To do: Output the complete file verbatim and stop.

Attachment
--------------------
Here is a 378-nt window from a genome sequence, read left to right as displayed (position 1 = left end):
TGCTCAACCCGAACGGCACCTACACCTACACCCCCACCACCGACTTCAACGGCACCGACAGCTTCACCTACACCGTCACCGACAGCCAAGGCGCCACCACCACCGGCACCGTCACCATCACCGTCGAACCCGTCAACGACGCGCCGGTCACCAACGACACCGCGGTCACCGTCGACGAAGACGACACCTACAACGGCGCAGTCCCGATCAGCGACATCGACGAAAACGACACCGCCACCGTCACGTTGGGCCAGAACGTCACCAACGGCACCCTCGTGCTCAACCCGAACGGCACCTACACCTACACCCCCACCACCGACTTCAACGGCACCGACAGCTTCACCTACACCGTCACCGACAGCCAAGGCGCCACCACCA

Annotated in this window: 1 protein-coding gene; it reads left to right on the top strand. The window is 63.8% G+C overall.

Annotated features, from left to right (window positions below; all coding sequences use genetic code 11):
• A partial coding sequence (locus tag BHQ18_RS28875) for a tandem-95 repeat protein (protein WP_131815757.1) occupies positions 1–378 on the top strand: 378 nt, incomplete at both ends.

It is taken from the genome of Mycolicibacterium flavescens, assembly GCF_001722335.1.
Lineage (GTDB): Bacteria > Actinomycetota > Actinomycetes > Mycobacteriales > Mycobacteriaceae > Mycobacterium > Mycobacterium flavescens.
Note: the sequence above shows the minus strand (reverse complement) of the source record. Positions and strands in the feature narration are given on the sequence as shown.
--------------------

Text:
Here is a 378-nt window from a genome sequence, read left to right as displayed (position 1 = left end):
TGCTCAACCCGAACGGCACCTACACCTACACCCCCACCACCGACTTCAACGGCACCGACAGCTTCACCTACACCGTCACCGACAGCCAAGGCGCCACCACCACCGGCACCGTCACCATCACCGTCGAACCCGTCAACGACGCGCCGGTCACCAACGACACCGCGGTCACCGTCGACGAAGACGACACCTACAACGGCGCAGTCCCGATCAGCGACATCGACGAAAACGACACCGCCACCGTCACGTTGGGCCAGAACGTCACCAACGGCACCCTCGTGCTCAACCCGAACGGCACCTACACCTACACCCCCACCACCGACTTCAACGGCACCGACAGCTTCACCTACACCGTCACCGACAGCCAAGGCGCCACCACCA

Annotated in this window: 1 protein-coding gene; it reads left to right on the top strand. The window is 63.8% G+C overall.

Annotated features, from left to right (window positions below; all coding sequences use genetic code 11):
• A partial coding sequence (locus tag BHQ18_RS28875) for a tandem-95 repeat protein (protein WP_131815757.1) occupies positions 1–378 on the top strand: 378 nt, incomplete at both ends.

It is taken from the genome of Mycolicibacterium flavescens, assembly GCF_001722335.1.
Lineage (GTDB): Bacteria > Actinomycetota > Actinomycetes > Mycobacteriales > Mycobacteriaceae > Mycobacterium > Mycobacterium flavescens.
Note: the sequence above shows the minus strand (reverse complement) of the source record. Positions and strands in the feature narration are given on the sequence as shown.